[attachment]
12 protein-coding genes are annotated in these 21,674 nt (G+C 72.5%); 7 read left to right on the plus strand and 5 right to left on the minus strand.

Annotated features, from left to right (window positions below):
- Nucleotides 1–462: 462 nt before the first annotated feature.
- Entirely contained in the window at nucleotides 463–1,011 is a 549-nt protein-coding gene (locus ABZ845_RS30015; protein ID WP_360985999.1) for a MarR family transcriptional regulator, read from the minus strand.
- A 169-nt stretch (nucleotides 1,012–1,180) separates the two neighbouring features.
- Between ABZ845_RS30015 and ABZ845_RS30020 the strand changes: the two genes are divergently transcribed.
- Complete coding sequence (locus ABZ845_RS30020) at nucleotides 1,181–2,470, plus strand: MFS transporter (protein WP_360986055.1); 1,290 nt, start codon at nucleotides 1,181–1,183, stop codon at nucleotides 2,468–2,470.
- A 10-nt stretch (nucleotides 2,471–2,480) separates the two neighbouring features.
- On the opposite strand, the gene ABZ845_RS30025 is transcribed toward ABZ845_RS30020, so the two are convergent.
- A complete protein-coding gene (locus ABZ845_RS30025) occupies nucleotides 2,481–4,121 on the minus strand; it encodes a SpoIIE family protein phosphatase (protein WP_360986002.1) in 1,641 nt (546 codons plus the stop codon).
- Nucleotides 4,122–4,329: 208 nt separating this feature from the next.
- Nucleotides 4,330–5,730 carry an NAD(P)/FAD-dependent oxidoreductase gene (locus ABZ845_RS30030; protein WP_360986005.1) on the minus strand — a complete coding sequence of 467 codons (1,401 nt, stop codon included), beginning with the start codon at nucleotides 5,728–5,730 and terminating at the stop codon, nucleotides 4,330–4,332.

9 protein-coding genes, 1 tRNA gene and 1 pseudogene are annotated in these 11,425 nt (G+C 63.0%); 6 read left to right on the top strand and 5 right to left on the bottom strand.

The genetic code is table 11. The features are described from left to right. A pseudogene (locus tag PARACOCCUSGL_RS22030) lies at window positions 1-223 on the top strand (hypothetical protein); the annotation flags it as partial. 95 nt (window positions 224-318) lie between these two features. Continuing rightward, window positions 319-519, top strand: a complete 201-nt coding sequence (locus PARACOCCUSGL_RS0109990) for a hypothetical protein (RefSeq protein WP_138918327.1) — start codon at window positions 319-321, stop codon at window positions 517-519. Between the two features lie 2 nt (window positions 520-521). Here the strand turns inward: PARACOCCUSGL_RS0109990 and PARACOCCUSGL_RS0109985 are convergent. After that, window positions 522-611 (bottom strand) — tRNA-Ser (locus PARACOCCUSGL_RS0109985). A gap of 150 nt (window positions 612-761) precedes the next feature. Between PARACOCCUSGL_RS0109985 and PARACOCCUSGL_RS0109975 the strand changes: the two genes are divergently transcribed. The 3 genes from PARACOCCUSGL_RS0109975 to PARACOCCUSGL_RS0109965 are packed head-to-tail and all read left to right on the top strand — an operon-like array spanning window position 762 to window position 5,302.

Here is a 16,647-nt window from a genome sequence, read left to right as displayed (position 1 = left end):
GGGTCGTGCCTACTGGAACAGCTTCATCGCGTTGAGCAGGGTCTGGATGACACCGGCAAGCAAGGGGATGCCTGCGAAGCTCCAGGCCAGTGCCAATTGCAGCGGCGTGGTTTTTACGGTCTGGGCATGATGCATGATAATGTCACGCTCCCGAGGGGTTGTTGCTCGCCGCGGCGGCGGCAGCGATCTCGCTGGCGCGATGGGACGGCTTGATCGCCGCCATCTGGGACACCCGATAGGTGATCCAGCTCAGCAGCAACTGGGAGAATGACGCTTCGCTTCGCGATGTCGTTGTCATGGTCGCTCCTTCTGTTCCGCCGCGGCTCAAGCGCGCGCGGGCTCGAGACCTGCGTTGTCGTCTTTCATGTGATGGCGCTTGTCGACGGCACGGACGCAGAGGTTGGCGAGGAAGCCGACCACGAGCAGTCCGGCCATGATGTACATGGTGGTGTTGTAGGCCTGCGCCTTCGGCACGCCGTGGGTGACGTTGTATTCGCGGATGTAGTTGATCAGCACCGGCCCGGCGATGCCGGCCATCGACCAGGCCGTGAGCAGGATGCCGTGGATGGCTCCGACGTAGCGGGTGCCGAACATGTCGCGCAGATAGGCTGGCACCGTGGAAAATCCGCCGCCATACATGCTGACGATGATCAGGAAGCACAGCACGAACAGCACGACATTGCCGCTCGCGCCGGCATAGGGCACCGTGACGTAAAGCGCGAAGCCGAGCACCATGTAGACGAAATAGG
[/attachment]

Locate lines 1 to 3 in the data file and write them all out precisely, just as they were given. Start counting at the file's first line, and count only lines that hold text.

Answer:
12 protein-coding genes are annotated in these 21,674 nt (G+C 72.5%); 7 read left to right on the plus strand and 5 right to left on the minus strand.

Annotated features, from left to right (window positions below):
- Nucleotides 1–462: 462 nt before the first annotated feature.